At Folks, we believe that everyone has a story, and that everyone deserves to have that story told. That’s why, this year, we wrote profiles of over 100 amazing individuals, each of whom is striving to live their best life while simultaneously managing a health condition. From a couple young siblings tearing up triathlons to raise money to cure their fatal genetic disease, to an adventurous backpacker touring the world in a wheelchair… here are 10 of the best profiles we published this year.
The Illustrated World Of An Autistic Superhero-Artist
Ray Vickers’ one-of-a-kind comics, which feature teddy bear ninjas and sword-wielding bunny superheroes, have become highly-prized by art collectors. But for Ray, they’re a way of making sense of the world.
What Happens To A Marriage After Parkinson’s
Every marriage has its own dynamic, but what happens when a motor system disorder turns that relationship upside down?
Riding, Running, and Swimming To Beat A Fatal Genetic Disease
Justin and Lexi Clark aren’t just in a race against giant axonal neuropathy, the disease that could kill them. They’re in a triathlon.
In the heart of Mexico City, a band of blind musicians has rocked crowds for over 30 years.
You Don’t Need Hands Or Feet To Be A Great Mom
Changing diapers, driving carpool… just a year after a near-death experience left her a quadruple amputee, Elizabeth Zweigel is already back doing what she loves most.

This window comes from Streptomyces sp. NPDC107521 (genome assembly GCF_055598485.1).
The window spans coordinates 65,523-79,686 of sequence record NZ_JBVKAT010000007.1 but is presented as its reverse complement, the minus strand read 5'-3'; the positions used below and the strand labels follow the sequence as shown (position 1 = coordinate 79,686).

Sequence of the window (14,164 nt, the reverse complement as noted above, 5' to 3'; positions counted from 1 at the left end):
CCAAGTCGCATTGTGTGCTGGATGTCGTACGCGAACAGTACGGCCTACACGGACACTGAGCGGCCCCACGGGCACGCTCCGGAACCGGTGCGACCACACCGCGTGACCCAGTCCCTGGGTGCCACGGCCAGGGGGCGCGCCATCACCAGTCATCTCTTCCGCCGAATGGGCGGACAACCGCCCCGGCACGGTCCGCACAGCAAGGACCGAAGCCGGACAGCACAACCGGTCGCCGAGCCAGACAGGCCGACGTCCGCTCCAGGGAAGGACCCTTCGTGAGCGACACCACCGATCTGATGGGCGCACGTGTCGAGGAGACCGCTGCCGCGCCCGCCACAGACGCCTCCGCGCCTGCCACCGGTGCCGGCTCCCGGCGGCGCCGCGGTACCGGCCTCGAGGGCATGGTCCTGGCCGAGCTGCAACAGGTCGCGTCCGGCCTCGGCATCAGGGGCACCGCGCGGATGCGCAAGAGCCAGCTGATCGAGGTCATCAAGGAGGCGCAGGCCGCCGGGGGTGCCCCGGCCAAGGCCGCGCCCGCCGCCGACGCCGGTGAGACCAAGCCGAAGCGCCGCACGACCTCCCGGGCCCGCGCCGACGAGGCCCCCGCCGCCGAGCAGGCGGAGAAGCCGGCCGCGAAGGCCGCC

A hearing disability grounded K. Renee Horton from becoming an astronaut. But it didn’t stop her from realizing her dream of working at NASA.
Roughing It Around The World, On Wheels
For nine months, Eamon Wood backpacked alone across Europe and the United States, proving the hostel life isn’t just for those with the use of two feet.
A Viral Campaign To Bring Disability To The Toy Aisle
Toy Like Me is putting pressure on the big brands to make their toys as diverse as kids are.
From Coast to Coast, Living
Beyond Type 1
Type 1 diabetes almost killed Sid Sharma, but two years later, he’s tamed it and riding it all the way from New York to San Francisco.
Born with a rare orphan disease–Fanconi Anemia–that mostly targets Ashkenazi Jews, Jacob Grossman is a ray of light to a family and community who couldn’t do without him.